As a dividend growth investor, I am always on the lookout for either increasing my current positions or looking at new positions that can fit my strategy. Right now in my portfolio, I lack some exposure to healthcare, and while I have several positions in pharmaceuticals and medical devices, I don’t have much exposure to health insurers besides CVS (CVS).
I looked at UnitedHealth (NYSE:UNH) back in 2021. I found the company to be a decent addition to a dividend growth portfolio and rated it a hold. Since then the company has been outperforming the broad market due to the higher volatility. Following a 30% increase in the share price, I decided to take another look at the company.
I will analyze the company using my methodology for analyzing dividend growth stocks. I am using the same methodology to make it easier for me to compare analyzed stocks. I will look into the company’s fundamentals, valuation, growth opportunities, and risks. I will then try to determine if it’s a good investment.
According to Seeking Alpha’s company overview, UnitedHealth Group operates as a diversified healthcare company in the United States. It operates through four segments: UnitedHealthcare, Optum Health, Optum Insight, and Optum Rx. The UnitedHealthcare segment offers consumer-oriented health benefit plans and services. The Optum Health segment provides access to networks of care provider specialists, health management services, care delivery, consumer engagement, and financial services. The Optum Insight segment offers software and information products. The Optum Rx segment provides pharmacy care services and programs.
Sales over the last decade have almost tripled. What is even more impressive is how steadily sales have increased. Health insurance is a very basic necessity for most people; thus the company grows revenues steadily. The growth is both organically and through M&A and this trend is expected to continue in the foreseeable future. Going forward, the consensus of analysts, as seen on Seeking Alpha, expects UnitedHealth to keep growing sales at an annual rate of ~9.5% in the medium term.
The EPS (earnings per share) has almost quadrupled over the last decade. The company struggled through the pandemic as it was not able to be as profitable as it was in the past. During the pandemic its medical loss ratio peaked, and today it stands at 84% when before the pandemic it was hovering around 70%. Going forward, the consensus of analysts, as seen on Seeking Alpha, expects UnitedHealth to keep growing EPS at an annual rate of ~14% in the medium term. Analysts expects that the medical loss ratio will decrease in order to achieve better profitability as the EPS growth forecast is higher than the sales growth forecast.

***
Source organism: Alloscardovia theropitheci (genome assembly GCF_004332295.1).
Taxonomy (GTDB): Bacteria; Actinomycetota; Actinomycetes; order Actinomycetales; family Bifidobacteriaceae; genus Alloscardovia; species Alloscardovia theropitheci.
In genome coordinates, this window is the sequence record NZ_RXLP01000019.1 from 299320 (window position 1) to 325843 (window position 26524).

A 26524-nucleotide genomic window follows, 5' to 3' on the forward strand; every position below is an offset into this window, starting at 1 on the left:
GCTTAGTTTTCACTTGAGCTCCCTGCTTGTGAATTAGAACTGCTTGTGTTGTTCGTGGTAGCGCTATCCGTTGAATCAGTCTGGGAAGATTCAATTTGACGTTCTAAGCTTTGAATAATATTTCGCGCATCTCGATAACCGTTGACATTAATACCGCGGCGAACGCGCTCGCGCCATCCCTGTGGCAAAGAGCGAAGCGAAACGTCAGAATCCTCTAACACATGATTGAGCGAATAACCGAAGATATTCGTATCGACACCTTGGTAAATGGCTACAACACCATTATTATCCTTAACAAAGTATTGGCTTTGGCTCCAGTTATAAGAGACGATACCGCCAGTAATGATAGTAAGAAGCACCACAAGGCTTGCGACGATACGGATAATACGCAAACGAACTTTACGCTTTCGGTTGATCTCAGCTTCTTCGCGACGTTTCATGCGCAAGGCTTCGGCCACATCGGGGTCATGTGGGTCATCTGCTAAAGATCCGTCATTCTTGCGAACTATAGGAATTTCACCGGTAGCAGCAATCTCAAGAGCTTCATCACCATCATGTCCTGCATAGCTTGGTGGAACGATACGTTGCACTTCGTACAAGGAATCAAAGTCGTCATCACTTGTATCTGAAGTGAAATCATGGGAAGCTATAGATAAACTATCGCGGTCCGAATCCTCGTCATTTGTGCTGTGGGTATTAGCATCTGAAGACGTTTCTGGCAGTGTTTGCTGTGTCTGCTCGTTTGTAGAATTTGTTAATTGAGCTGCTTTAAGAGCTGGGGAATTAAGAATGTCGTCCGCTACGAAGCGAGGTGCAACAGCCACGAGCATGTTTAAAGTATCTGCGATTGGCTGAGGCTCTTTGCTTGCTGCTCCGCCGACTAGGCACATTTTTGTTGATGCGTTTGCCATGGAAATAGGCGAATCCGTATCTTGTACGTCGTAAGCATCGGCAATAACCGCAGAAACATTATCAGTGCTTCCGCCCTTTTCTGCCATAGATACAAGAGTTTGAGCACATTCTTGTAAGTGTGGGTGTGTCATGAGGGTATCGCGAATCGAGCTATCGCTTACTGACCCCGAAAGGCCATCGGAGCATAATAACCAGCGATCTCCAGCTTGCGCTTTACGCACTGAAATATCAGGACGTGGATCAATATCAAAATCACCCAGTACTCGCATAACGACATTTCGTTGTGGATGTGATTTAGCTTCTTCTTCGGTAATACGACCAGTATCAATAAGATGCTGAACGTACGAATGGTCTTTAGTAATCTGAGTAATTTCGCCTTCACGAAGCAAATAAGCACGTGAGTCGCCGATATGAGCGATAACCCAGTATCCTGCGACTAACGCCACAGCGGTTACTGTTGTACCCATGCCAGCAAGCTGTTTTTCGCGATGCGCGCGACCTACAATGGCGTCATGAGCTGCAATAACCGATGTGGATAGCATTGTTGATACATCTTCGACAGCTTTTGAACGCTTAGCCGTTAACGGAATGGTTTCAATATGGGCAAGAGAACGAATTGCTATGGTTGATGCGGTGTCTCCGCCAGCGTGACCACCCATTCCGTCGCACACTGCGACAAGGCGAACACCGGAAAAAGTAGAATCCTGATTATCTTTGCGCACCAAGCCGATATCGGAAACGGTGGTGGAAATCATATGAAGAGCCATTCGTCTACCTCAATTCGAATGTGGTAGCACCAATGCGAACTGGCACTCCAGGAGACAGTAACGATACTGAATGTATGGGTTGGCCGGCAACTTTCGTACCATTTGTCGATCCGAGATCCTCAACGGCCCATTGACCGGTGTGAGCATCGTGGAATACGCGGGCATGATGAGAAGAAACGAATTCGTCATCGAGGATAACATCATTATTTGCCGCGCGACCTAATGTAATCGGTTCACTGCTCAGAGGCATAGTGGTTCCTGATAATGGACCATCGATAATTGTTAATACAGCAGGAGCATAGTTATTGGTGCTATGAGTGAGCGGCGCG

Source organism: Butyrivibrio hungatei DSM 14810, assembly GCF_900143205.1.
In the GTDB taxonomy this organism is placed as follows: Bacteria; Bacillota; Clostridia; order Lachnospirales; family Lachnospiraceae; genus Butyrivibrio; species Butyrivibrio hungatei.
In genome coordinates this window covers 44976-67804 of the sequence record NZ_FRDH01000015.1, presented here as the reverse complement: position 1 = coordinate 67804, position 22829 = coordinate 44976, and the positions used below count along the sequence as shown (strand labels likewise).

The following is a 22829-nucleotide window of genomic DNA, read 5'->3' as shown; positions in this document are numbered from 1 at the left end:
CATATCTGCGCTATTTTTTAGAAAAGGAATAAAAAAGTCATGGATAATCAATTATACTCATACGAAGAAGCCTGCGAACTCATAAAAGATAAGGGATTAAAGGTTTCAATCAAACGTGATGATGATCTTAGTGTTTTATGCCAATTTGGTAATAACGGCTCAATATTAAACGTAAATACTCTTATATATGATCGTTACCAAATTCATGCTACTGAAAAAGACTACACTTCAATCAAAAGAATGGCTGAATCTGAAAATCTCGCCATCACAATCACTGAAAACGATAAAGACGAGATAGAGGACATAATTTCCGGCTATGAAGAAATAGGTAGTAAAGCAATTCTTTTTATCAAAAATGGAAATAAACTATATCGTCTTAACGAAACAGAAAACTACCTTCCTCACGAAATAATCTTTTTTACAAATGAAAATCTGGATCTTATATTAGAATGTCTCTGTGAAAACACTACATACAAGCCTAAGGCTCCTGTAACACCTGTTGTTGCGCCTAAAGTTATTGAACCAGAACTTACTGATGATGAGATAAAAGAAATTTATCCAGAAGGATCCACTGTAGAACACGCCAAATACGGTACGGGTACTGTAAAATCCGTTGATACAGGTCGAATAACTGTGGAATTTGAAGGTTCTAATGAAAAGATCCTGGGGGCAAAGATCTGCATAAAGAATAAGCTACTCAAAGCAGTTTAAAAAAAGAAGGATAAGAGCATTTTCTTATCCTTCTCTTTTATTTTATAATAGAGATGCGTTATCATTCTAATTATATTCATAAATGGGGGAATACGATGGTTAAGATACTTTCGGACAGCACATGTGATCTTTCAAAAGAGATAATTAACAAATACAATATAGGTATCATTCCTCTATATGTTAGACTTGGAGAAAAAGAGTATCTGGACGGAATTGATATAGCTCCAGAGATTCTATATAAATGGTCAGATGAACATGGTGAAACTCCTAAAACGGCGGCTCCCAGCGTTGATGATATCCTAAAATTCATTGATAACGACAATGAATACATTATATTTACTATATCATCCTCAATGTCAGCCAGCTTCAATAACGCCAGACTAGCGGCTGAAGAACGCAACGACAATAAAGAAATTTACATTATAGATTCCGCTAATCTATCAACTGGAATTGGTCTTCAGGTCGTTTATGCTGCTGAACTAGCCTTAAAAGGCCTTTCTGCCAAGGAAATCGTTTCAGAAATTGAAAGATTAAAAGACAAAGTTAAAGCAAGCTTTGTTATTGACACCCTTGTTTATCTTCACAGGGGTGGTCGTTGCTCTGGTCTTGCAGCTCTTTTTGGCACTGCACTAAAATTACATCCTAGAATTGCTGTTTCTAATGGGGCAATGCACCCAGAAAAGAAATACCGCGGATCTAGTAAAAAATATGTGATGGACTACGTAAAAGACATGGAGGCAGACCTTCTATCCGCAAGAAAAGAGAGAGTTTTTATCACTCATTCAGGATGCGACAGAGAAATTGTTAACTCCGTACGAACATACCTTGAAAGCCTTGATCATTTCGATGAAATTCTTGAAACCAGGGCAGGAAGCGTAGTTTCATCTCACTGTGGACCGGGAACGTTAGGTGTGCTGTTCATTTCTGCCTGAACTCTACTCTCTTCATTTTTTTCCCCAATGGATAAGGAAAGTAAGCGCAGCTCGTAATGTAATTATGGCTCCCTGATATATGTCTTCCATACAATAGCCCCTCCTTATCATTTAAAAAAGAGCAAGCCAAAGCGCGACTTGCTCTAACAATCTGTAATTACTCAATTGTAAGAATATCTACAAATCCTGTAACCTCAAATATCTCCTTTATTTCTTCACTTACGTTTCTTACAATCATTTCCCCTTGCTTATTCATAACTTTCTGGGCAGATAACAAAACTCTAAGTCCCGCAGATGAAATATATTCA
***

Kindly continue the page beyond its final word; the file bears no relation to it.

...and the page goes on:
The company has paid a growing dividend since the financial crisis of 2008-9. Before these twelve years, the company has paid dividends without reducing them for more than twenty years. The dividend yield is not high at 1.1%, but it is extremely safe with a payout ratio of 30%. The company is expected to increase the dividend once more in June, and investors should expect a 10-12% increase which will be in line with the EPS growth.
The number of shares outstanding has been decreasing over the past decade. Over the last 10 years, UnitedHealth bought more than 9% of its shares. In the past, the company has been buying shares more aggressively, yet even today it is gradually retiring shares. Buybacks to supplement dividends while the EPS is growing is always an advantage.
The P/E (price to earnings) ratio of UnitedHealth stands right now at 27 as the company’s price is close to its all-time high. This is almost the highest valuation for the company in the last twelve months. The current P/E ratio seems high as it trades for a higher valuation even when compared to big tech companies like Alphabet and Meta.
The graph from Fastgraphs.com emphasizes the idea that the company is trading for a premium. The blue line represents the average valuation, which equates to a P/E ratio of 18, and since the pandemic, we see detachment even though the company is expected to grow slower than it did over the last twenty years. The company will have to justify the current premium by executing very well.